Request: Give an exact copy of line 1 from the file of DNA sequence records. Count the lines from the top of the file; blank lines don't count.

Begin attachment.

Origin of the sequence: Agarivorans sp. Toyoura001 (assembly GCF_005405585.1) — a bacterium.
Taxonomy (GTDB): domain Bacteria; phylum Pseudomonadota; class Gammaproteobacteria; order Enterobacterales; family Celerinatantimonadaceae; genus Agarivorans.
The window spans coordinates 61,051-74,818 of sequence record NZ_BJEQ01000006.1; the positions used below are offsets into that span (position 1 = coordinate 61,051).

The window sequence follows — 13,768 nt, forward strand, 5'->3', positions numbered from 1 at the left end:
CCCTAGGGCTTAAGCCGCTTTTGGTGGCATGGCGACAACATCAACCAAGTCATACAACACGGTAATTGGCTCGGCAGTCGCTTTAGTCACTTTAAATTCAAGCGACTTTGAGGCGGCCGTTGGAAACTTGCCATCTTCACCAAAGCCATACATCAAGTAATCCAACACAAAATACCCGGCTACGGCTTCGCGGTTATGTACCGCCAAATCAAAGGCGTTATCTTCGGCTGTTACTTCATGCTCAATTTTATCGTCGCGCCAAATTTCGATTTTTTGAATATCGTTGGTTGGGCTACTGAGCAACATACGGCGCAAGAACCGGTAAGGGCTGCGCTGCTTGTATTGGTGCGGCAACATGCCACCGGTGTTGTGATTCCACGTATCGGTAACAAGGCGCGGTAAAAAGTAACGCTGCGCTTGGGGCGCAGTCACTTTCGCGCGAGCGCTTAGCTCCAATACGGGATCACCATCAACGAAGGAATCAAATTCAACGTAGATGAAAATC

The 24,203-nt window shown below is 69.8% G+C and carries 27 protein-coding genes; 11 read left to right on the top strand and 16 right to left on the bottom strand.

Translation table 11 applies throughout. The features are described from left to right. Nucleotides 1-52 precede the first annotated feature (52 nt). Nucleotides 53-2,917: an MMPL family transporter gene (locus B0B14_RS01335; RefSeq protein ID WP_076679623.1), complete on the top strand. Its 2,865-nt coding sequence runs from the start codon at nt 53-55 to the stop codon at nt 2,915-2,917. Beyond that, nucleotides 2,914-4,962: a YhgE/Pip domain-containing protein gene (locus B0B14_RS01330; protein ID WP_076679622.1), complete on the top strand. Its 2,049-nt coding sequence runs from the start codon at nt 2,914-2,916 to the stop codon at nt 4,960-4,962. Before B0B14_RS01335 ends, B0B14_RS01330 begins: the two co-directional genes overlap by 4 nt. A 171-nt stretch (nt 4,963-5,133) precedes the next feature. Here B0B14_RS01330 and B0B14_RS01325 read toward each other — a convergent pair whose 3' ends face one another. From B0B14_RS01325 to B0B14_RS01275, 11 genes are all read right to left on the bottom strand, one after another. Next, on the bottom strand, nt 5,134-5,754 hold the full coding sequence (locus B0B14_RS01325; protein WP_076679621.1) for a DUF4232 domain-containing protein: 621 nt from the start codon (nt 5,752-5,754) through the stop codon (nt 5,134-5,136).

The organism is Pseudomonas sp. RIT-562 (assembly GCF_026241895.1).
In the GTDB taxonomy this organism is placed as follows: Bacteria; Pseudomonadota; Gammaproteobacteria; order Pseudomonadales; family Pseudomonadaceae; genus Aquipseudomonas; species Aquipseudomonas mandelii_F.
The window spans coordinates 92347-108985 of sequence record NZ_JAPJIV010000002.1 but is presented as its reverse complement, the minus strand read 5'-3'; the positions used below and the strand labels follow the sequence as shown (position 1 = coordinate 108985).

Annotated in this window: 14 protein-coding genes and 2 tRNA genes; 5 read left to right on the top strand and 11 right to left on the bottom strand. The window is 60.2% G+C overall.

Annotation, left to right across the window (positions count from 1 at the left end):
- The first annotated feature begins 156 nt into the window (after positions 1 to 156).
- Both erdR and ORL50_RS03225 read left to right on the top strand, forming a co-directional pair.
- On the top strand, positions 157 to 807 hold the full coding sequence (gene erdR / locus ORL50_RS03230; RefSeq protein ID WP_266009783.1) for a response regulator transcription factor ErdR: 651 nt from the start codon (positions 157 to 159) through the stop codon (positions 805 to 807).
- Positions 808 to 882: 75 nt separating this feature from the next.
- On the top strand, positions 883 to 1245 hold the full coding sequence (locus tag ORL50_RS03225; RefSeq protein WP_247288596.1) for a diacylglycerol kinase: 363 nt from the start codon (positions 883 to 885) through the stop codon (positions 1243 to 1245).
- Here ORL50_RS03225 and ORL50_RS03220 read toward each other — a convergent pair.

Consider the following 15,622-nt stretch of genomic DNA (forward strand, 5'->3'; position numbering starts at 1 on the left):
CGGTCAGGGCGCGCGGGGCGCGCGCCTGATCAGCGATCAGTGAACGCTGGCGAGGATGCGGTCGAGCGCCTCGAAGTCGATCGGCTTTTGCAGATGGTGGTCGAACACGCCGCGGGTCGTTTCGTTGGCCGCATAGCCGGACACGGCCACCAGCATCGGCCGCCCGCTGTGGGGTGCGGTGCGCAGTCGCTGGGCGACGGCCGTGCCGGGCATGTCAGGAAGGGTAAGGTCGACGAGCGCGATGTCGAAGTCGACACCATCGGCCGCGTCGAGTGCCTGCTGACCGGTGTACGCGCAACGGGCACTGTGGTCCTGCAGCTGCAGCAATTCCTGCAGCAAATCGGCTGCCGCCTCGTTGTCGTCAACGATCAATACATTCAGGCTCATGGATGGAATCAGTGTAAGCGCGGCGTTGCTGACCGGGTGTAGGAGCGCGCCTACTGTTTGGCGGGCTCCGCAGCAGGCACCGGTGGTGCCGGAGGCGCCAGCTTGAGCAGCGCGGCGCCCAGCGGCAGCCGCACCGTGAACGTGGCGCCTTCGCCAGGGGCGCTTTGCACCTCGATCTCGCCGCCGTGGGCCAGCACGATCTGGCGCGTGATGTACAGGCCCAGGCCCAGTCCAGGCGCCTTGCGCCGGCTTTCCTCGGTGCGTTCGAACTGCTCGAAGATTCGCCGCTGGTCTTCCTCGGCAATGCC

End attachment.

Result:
Origin of the sequence: Agarivorans sp. Toyoura001 (assembly GCF_005405585.1) — a bacterium.